Budget 2013 Social Protection: Call to reverse 20% cut to respite support for carers

Pressure is already mounting on Government to reverse its 20% cut to “lifeline” respite support for carers, after the move was slammed as a “back-door attack on disability” which flies in the face of promises to protect the service.

Leading disability groups have hit out at cuts to families caring for loved ones announced in yesterday’s budget, saying it is another sign that the most vulnerable are being forced to pay for the mistakes of others.

Under plans announced by Finance Minister Michael Noonan, the existing annual €1,700 payment to carers — which allows them to take short periods away from the stress of looking after loved ones — has been cut to €1,375.

Inclusion Ireland chief executive Paddy Connolly said the €325 cut to 77,000 families nationwide — 20,000 of which receive no other state help — is a slap in the face.

Putting further pressure on the already under-fire Health Minister James Reilly, he said the move contradicted previous claims disability services would not be touched — and must be reversed immediately.

“Inclusion Ireland has been expressing its concern for some months that respite care has been under steady attack as part of the austerity measures.

“This cut is a back-door attack on disability provision despite a commitment from the minister for health that savings in the disability budget would not affect community services.

“Respite care is one of the few provisions that provide families with choice and flexibility in meeting the support needs of their disabled family member and the broader family.

“Government must reverse the cut to the respite care grant, the saving from which represents a tiny fraction of the overall budgetary adjustment, and fulfil a longstanding commitment to introduce a comprehensive ‘cost of disability payment’ which reflects the real cost of disability.”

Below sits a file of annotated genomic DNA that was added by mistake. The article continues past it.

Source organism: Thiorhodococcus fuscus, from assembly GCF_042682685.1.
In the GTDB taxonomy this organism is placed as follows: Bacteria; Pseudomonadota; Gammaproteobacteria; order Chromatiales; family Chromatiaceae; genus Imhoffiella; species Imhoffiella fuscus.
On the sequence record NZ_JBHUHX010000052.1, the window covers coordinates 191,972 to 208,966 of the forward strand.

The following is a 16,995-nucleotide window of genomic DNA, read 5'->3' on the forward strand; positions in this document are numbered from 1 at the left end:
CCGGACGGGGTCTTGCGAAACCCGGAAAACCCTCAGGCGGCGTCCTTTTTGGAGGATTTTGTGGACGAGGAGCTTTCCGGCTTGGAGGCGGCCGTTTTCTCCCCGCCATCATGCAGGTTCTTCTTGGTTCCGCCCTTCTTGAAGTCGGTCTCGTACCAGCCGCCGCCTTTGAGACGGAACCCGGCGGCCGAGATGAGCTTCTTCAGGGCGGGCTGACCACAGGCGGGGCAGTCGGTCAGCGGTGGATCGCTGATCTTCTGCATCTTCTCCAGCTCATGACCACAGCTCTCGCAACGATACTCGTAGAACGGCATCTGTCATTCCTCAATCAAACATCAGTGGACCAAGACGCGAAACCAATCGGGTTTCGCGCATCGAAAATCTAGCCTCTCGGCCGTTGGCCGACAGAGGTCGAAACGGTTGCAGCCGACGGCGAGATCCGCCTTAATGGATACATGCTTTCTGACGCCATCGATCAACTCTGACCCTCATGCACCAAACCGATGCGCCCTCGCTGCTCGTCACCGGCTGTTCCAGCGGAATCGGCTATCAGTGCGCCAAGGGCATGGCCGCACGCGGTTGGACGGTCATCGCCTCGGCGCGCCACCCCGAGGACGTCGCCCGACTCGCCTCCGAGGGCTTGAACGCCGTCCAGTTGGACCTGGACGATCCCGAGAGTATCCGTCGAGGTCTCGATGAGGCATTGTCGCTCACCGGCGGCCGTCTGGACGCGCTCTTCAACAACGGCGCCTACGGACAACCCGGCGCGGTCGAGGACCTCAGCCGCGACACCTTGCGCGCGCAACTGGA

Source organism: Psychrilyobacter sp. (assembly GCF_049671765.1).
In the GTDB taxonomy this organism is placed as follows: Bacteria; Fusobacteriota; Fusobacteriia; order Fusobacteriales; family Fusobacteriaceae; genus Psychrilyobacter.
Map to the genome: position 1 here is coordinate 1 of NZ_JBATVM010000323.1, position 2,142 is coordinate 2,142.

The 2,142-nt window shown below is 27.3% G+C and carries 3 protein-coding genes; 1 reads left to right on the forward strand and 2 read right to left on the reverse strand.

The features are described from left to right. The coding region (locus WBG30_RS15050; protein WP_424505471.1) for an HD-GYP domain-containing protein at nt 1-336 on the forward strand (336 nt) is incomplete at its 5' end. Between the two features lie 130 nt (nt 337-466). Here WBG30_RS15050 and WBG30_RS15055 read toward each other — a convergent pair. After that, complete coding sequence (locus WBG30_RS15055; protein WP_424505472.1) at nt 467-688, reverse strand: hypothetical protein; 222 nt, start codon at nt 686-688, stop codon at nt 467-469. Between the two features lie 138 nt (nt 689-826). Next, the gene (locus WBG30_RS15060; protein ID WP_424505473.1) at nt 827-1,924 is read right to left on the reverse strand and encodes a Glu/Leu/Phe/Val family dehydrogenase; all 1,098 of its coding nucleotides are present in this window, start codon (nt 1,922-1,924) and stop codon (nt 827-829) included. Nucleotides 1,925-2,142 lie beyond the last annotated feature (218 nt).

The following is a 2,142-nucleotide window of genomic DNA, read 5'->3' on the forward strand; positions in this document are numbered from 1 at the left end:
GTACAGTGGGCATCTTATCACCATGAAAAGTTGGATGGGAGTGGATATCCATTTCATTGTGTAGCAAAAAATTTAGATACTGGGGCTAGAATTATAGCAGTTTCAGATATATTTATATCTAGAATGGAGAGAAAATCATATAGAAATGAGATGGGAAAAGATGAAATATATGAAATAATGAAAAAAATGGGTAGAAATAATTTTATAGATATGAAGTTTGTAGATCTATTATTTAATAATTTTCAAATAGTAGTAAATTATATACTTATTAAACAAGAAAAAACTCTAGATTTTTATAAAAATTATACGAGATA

While the existing weekly carers allowance and carers benefits rates will be maintained, the call for a U-turn on the respite payment cut was echoed by the Carers Association. The group’s spokes-woman, Catherine Cox, said the budget move was “extremely disappointing news” which will only heap even more problems onto an already struggling section of society.

“Despite working seven days a week, 365 days a year, carers are entitled to no holidays and no breaks.

“We continue to see a huge disparity between policy and practice on the ground where core services to family carers such as home help hours continue to be slashed.

“This is while Government makes promises of supporting, valuing and empowering family carers,” she said.

Fianna Fáil leader Micheál Martin described the respite issue as “one of the cruellest and most callous cuts in the budget”.

“It is devastating to the families that have to avail of it. It also exposes how far the Government has strayed from its commitment to fairness in this budget,” he said.

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